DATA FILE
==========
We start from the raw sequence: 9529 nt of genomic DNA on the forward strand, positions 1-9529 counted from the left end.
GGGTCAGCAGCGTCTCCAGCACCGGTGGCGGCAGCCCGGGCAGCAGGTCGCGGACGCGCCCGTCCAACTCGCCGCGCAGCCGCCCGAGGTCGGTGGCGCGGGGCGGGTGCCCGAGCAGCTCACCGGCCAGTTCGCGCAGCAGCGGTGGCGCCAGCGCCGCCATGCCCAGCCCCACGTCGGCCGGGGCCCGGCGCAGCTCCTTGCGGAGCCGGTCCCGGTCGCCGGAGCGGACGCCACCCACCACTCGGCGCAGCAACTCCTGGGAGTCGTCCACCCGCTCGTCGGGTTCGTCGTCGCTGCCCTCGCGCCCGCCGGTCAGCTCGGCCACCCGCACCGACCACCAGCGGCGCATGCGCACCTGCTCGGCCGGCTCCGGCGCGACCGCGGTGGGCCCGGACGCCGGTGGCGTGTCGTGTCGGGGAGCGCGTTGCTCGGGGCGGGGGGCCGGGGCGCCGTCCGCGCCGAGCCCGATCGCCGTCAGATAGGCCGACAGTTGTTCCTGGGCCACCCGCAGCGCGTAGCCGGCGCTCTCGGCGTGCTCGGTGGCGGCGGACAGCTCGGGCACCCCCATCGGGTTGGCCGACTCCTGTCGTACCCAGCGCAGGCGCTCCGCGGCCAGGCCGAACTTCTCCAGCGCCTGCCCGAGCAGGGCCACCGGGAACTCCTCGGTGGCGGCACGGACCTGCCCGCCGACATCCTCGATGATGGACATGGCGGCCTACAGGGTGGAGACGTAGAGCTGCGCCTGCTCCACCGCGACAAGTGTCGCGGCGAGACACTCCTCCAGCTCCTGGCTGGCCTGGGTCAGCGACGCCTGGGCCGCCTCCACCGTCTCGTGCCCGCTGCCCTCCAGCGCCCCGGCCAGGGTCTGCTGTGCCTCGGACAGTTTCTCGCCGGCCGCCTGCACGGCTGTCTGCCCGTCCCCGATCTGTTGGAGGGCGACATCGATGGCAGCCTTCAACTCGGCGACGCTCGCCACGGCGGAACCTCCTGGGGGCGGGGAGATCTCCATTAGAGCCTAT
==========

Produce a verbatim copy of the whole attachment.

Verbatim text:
We start from the raw sequence: 9529 nt of genomic DNA on the forward strand, positions 1-9529 counted from the left end.
GGGTCAGCAGCGTCTCCAGCACCGGTGGCGGCAGCCCGGGCAGCAGGTCGCGGACGCGCCCGTCCAACTCGCCGCGCAGCCGCCCGAGGTCGGTGGCGCGGGGCGGGTGCCCGAGCAGCTCACCGGCCAGTTCGCGCAGCAGCGGTGGCGCCAGCGCCGCCATGCCCAGCCCCACGTCGGCCGGGGCCCGGCGCAGCTCCTTGCGGAGCCGGTCCCGGTCGCCGGAGCGGACGCCACCCACCACTCGGCGCAGCAACTCCTGGGAGTCGTCCACCCGCTCGTCGGGTTCGTCGTCGCTGCCCTCGCGCCCGCCGGTCAGCTCGGCCACCCGCACCGACCACCAGCGGCGCATGCGCACCTGCTCGGCCGGCTCCGGCGCGACCGCGGTGGGCCCGGACGCCGGTGGCGTGTCGTGTCGGGGAGCGCGTTGCTCGGGGCGGGGGGCCGGGGCGCCGTCCGCGCCGAGCCCGATCGCCGTCAGATAGGCCGACAGTTGTTCCTGGGCCACCCGCAGCGCGTAGCCGGCGCTCTCGGCGTGCTCGGTGGCGGCGGACAGCTCGGGCACCCCCATCGGGTTGGCCGACTCCTGTCGTACCCAGCGCAGGCGCTCCGCGGCCAGGCCGAACTTCTCCAGCGCCTGCCCGAGCAGGGCCACCGGGAACTCCTCGGTGGCGGCACGGACCTGCCCGCCGACATCCTCGATGATGGACATGGCGGCCTACAGGGTGGAGACGTAGAGCTGCGCCTGCTCCACCGCGACAAGTGTCGCGGCGAGACACTCCTCCAGCTCCTGGCTGGCCTGGGTCAGCGACGCCTGGGCCGCCTCCACCGTCTCGTGCCCGCTGCCCTCCAGCGCCCCGGCCAGGGTCTGCTGTGCCTCGGACAGTTTCTCGCCGGCCGCCTGCACGGCTGTCTGCCCGTCCCCGATCTGTTGGAGGGCGACATCGATGGCAGCCTTCAACTCGGCGACGCTCGCCACGGCGGAACCTCCTGGGGGCGGGGAGATCTCCATTAGAGCCTAT